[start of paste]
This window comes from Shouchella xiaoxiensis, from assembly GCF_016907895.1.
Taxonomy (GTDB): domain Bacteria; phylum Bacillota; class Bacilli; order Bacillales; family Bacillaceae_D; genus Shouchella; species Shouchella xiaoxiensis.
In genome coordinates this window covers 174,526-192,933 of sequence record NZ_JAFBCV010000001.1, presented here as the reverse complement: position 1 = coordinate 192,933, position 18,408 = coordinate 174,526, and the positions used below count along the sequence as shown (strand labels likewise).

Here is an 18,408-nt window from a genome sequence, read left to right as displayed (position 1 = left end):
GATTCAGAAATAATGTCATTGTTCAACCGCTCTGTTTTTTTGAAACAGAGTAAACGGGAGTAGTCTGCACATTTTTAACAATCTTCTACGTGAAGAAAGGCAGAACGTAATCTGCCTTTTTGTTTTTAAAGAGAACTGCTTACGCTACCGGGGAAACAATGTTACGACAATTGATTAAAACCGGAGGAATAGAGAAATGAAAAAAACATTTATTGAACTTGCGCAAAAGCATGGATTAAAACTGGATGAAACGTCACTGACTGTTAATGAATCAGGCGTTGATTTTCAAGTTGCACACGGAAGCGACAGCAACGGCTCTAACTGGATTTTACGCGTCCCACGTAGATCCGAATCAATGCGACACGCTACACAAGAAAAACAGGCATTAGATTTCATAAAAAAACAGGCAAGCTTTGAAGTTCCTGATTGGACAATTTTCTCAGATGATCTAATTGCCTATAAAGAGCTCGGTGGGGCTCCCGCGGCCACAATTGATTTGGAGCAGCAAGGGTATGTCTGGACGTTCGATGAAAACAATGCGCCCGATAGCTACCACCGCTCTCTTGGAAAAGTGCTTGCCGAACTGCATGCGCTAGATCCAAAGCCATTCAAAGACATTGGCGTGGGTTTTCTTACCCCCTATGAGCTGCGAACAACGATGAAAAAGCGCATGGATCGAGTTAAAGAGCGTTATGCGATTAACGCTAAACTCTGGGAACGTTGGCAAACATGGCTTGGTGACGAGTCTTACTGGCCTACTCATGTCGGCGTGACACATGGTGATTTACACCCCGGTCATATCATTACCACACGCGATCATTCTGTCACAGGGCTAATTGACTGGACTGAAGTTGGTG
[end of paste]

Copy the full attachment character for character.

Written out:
This window comes from Shouchella xiaoxiensis, from assembly GCF_016907895.1.
Taxonomy (GTDB): domain Bacteria; phylum Bacillota; class Bacilli; order Bacillales; family Bacillaceae_D; genus Shouchella; species Shouchella xiaoxiensis.
In genome coordinates this window covers 174,526-192,933 of sequence record NZ_JAFBCV010000001.1, presented here as the reverse complement: position 1 = coordinate 192,933, position 18,408 = coordinate 174,526, and the positions used below count along the sequence as shown (strand labels likewise).

Here is an 18,408-nt window from a genome sequence, read left to right as displayed (position 1 = left end):
GATTCAGAAATAATGTCATTGTTCAACCGCTCTGTTTTTTTGAAACAGAGTAAACGGGAGTAGTCTGCACATTTTTAACAATCTTCTACGTGAAGAAAGGCAGAACGTAATCTGCCTTTTTGTTTTTAAAGAGAACTGCTTACGCTACCGGGGAAACAATGTTACGACAATTGATTAAAACCGGAGGAATAGAGAAATGAAAAAAACATTTATTGAACTTGCGCAAAAGCATGGATTAAAACTGGATGAAACGTCACTGACTGTTAATGAATCAGGCGTTGATTTTCAAGTTGCACACGGAAGCGACAGCAACGGCTCTAACTGGATTTTACGCGTCCCACGTAGATCCGAATCAATGCGACACGCTACACAAGAAAAACAGGCATTAGATTTCATAAAAAAACAGGCAAGCTTTGAAGTTCCTGATTGGACAATTTTCTCAGATGATCTAATTGCCTATAAAGAGCTCGGTGGGGCTCCCGCGGCCACAATTGATTTGGAGCAGCAAGGGTATGTCTGGACGTTCGATGAAAACAATGCGCCCGATAGCTACCACCGCTCTCTTGGAAAAGTGCTTGCCGAACTGCATGCGCTAGATCCAAAGCCATTCAAAGACATTGGCGTGGGTTTTCTTACCCCCTATGAGCTGCGAACAACGATGAAAAAGCGCATGGATCGAGTTAAAGAGCGTTATGCGATTAACGCTAAACTCTGGGAACGTTGGCAAACATGGCTTGGTGACGAGTCTTACTGGCCTACTCATGTCGGCGTGACACATGGTGATTTACACCCCGGTCATATCATTACCACACGCGATCATTCTGTCACAGGGCTAATTGACTGGACTGAAGTTGGTG